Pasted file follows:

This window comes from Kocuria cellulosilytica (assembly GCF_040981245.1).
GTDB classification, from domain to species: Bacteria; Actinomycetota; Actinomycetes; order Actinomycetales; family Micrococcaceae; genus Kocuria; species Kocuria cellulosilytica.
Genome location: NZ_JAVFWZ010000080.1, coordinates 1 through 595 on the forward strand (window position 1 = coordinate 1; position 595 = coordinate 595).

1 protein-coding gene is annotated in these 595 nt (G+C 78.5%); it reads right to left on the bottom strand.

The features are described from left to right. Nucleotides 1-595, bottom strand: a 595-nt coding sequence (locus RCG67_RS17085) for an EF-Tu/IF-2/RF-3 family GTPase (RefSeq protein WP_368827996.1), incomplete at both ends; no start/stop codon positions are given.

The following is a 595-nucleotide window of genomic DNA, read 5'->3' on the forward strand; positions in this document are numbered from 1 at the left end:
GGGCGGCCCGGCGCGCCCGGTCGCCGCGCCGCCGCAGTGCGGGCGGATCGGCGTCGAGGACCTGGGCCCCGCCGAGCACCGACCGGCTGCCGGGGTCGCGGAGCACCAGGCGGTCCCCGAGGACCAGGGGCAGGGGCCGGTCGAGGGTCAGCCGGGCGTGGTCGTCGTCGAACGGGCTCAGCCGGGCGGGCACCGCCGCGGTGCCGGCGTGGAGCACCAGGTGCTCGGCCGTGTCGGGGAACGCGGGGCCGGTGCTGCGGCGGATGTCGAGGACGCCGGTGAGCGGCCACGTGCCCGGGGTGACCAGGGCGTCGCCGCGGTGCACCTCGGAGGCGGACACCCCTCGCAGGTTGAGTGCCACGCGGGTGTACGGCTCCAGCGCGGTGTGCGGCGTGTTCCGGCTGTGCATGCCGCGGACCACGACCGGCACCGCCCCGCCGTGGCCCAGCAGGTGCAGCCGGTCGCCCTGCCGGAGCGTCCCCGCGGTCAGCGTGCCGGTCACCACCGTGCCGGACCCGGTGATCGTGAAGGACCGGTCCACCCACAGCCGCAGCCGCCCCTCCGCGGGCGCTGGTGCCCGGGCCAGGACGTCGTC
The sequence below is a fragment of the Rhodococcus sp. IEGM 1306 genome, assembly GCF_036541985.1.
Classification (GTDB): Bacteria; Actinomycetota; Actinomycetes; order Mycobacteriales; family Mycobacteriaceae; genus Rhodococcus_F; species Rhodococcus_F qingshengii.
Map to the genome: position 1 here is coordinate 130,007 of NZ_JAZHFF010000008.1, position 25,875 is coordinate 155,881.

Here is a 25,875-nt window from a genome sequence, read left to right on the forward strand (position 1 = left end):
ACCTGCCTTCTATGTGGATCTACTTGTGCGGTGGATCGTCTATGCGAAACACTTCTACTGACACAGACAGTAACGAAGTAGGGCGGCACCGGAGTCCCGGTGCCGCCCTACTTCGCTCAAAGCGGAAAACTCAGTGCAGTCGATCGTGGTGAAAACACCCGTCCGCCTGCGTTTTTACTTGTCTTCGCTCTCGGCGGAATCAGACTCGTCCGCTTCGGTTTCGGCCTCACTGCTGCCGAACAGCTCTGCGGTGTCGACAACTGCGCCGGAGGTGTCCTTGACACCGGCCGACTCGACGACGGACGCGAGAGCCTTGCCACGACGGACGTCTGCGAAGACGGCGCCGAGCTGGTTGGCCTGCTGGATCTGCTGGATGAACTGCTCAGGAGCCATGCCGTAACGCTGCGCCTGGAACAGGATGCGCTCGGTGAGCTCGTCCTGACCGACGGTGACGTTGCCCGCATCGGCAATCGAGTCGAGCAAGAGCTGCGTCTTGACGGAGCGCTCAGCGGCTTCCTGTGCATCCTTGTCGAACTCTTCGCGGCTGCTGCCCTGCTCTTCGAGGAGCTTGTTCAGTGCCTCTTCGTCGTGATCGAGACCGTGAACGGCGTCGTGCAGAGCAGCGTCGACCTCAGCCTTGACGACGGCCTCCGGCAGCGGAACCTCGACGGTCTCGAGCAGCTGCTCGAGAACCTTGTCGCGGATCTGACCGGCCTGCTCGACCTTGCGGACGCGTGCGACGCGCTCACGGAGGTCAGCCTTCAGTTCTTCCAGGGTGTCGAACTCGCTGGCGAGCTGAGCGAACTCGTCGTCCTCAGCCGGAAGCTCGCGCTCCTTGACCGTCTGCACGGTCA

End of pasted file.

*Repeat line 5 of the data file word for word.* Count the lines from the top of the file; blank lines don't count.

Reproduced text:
The features are described from left to right. Nucleotides 1-595, bottom strand: a 595-nt coding sequence (locus RCG67_RS17085) for an EF-Tu/IF-2/RF-3 family GTPase (RefSeq protein WP_368827996.1), incomplete at both ends; no start/stop codon positions are given.